Basically, I can ping from my Linux server to Windows (when I disable the firewall), but I can't ping from Windows to Linux, whether I disable the ufw-firewall or not. It just doesn't reach it. My Ubuntu uses a Network Bridged Adapter, as well.

Linux server's IP:

Windows IP (Wi-Fi):

Because of this, I think, I cannot connect to the linux server using SSH as well. Firewall can't be the issue, because I disabled both of them.


I've said this in the comment section below, but might as well repeat it here. No, SSH does not work. It gives the famous error: "Network error: Connection timed out", and I still haven't been able to fix that problem.

Second EDIT:

Yes, my Ubuntu host is on a Virtual Machine (VirtualBox). I'm just trying to connect my Ubuntu server (which is on a VM), to my Windows host, through SSH. But that doesn't work. Since that didn't work, I tried to ping the two, and one of two was successful, which is strange. If it's the Network Bridge Adapter which is causing a problem, what do you suggest I take? And also, I HAVE done SSH before, and it worked. Only now, after a couple of months, I'm trying to do SSH again, and now it's failing, for some weird reason. Should I try and change the IP of my Ubuntu?

Third EDIT:

It's an Ubuntu Server. Here are the two relevant config-files of my server:


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  • 3
    Did you try SSH-ing? Ping is one of those odd protocols where things don't necessarily reply the way they should, or is filtered out on the router between subnets, so sometimes SSH (tcp) will work, but Ping (ICMP) won't. – Thomas Ward May 30 '17 at 17:55
  • 1
    You could install Wireshark on Windows and tcpdump on Linux to see the actual packets. Apparently, there is one more device involved, is it the WiFi router? – MKaama May 30 '17 at 18:05
  • TRY nmap instead and then add to question :) – Sharad Gautam May 30 '17 at 18:17
  • Yes, I tried to SSH. It says "Network error: Connection timed out". – ZstrZr May 30 '17 at 19:38
  • I already have Wireshark, but what exactly do I have to look for when troubleshooting this particular scenario? I do see the 4 pings failing, but it's not really giving me information with which I know how to deal with. Any further details? And, as for "Sharad Gautam", what is "nmap"? Personally never heard of it. – ZstrZr May 30 '17 at 19:46

We need a little more information on your network setup to answer your question fully, but I believe I know at least what is causing the issue.


1) Both the Windows and Linux computers are supposed to be on the same local network.

2) The Linux server is not a virtual machine.

3) You are using bridged connections on your Windows machine to share its wireless connection to the Linux server through ethernet. (You bridged Wireless and Ethernet in Windows to get a connection to Linux.)

Then the problem is likely your network bridge. Your router assigned the local IP to the Windows machine, and this is a common subnet for local networks.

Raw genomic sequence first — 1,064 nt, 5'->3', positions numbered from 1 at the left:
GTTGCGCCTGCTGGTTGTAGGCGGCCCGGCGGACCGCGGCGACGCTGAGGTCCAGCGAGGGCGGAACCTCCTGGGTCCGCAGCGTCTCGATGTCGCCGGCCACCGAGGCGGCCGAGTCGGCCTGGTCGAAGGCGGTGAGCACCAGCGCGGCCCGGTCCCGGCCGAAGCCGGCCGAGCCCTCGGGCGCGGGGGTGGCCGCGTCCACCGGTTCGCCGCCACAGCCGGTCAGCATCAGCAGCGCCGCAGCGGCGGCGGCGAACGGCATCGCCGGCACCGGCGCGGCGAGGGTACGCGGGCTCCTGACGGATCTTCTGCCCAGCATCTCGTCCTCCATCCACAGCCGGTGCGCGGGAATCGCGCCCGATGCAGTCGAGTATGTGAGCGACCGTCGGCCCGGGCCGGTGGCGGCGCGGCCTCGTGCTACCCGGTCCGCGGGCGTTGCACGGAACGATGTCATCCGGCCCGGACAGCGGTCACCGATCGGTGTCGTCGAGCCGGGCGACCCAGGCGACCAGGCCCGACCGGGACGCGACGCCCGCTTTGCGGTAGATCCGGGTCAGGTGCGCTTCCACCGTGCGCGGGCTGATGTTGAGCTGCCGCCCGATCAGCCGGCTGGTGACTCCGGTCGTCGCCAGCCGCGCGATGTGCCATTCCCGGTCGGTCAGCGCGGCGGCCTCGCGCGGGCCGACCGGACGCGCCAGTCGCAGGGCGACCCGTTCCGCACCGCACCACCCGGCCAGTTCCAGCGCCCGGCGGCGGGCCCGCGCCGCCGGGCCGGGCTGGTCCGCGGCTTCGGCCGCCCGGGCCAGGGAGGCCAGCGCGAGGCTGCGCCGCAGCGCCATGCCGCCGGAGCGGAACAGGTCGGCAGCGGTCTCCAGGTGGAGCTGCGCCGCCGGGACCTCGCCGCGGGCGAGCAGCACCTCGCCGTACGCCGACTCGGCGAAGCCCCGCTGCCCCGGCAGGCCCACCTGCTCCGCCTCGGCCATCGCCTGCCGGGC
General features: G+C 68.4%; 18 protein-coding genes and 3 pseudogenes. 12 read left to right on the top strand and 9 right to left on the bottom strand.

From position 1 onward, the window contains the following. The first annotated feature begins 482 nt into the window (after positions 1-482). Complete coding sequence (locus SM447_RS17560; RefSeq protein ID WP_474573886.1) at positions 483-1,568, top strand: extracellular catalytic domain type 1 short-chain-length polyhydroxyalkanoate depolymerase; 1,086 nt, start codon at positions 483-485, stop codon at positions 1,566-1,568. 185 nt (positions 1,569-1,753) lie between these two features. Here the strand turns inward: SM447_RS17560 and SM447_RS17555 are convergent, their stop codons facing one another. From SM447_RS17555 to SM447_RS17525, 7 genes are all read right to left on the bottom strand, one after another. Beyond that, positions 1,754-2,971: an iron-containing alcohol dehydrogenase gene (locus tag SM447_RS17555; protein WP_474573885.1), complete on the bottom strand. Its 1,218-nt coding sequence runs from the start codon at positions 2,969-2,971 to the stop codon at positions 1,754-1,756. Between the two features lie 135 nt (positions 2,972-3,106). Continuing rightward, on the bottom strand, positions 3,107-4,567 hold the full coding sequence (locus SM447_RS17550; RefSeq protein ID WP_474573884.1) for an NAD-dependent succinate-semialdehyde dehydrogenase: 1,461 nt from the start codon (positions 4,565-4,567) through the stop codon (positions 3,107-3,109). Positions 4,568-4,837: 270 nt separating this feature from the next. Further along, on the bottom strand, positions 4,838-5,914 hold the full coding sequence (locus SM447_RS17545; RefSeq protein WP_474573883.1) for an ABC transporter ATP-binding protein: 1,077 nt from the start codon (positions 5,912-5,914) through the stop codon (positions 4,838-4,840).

The issue is that your Linux server has the IP of, which is an entirely different subnet. This means it likely did not receive an address from your router properly, and because of this Windows cannot ping the Linux server.

I would remove the network bridge, check all of your settings, and try to create it again. Did you change any settings from default when creating the bridge, such as setting static addresses under the "Internet Protocol Version 4 (TCP/IPv4)" properties, for example?


Since your Linux server is a virtual machine, the above information does not apply to your setup.

When you originally setup the virtual machine, did you change any of the network settings?

Edit #2:

Wait a second, that address you have your server set to looks very similar to the address VirtualBox assigns when the network settings are in NAT mode. Are you sure it is in bridged mode, like this for example: The VirtualBox Machine I am testing things with currently.

If it is in bridged mode, and not NAT, then set the /etc/network/interfaces file to automatically retrieve an IP address. It will likely look more like the Windows one. If the automatic address it gives you works, then configure the static IP address to be what it gave you automatically.

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  • The only thing I did differently from the last successful SSH, was changing the IP-address. Or at least, that's what I think I did differently. It's been a while, and I've been configuring maaaany things on my server. – ZstrZr May 30 '17 at 22:30
  • @ZstrZr Which IP address was changed? The one on the Ubuntu server, and is it a static IP address? – JohnDoe May 30 '17 at 22:32
  • The IP of the Ubuntu server changed, and yes, it's a static IP. I also changed the /etc/hosts file. There were two links to a link-local address, and I changed one of them to the new IP-address, which is – ZstrZr May 30 '17 at 22:34
  • Is this Ubuntu Server or Ubuntu Desktop? If it is Ubuntu Server, please post the /etc/network/interfaces file and the /etc/hosts file. In the meanwhile, since it has been awhile since I used VirtualBox, I am going to create one and see how the network driver works again. Maybe I can recreate your issue or at least understand it better. Edit: I was able to recreate the issue and will try to find a solution soon. – JohnDoe May 30 '17 at 22:40
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    I've tried it out, and it works! I gave my Ubuntu Server an IP within the subnet of my Windows' one. They can both ping each other, AND SSH works. Thanks! – ZstrZr May 31 '17 at 1:54

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